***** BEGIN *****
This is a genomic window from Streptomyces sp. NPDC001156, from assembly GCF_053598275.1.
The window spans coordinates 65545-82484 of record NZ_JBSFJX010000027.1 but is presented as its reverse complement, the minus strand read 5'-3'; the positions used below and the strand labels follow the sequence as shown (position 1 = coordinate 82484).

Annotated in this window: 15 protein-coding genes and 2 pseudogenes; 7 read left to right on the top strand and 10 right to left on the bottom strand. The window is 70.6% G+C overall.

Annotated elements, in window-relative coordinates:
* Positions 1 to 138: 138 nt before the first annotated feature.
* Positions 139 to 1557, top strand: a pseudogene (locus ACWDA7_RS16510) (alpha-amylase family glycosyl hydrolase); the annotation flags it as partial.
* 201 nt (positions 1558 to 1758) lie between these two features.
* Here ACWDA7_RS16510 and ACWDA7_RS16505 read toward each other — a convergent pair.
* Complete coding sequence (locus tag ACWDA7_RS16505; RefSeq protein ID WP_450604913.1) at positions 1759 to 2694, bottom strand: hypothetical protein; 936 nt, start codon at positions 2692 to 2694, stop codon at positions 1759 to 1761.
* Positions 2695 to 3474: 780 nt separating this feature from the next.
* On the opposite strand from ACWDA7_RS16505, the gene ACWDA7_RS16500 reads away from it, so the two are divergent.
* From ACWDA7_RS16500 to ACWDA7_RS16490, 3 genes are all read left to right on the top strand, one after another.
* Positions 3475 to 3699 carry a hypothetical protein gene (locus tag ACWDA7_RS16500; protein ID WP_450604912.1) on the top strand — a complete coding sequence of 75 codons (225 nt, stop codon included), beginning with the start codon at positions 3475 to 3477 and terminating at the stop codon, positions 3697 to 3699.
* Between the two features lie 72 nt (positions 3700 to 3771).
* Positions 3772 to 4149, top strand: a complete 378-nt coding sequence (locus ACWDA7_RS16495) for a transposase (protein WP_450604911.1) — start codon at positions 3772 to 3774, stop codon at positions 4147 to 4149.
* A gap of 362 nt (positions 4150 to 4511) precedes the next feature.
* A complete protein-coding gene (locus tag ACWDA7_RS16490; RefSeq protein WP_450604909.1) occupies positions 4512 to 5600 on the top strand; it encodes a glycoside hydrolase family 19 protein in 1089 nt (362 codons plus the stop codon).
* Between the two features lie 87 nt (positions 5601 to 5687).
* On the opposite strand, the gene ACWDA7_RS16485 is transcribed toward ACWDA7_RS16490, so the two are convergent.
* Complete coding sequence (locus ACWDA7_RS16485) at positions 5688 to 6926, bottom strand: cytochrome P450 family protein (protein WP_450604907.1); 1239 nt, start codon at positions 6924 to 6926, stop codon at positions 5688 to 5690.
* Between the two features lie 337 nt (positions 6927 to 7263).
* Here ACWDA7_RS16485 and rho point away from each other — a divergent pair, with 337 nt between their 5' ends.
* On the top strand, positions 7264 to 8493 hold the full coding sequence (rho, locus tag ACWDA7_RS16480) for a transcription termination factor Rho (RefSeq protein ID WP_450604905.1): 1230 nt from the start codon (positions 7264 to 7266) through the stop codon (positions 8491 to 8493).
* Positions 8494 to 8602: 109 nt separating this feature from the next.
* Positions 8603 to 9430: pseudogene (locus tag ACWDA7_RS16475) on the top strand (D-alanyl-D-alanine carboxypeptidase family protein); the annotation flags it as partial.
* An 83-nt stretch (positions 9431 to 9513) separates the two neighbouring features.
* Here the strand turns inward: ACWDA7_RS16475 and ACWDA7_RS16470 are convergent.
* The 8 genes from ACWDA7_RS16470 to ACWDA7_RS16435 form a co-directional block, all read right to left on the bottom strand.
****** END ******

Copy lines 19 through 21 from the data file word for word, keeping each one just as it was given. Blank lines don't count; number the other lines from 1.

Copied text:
* On the opposite strand, the gene ACWDA7_RS16485 is transcribed toward ACWDA7_RS16490, so the two are convergent.
* Complete coding sequence (locus ACWDA7_RS16485) at positions 5688 to 6926, bottom strand: cytochrome P450 family protein (protein WP_450604907.1); 1239 nt, start codon at positions 6924 to 6926, stop codon at positions 5688 to 5690.
* Between the two features lie 337 nt (positions 6927 to 7263).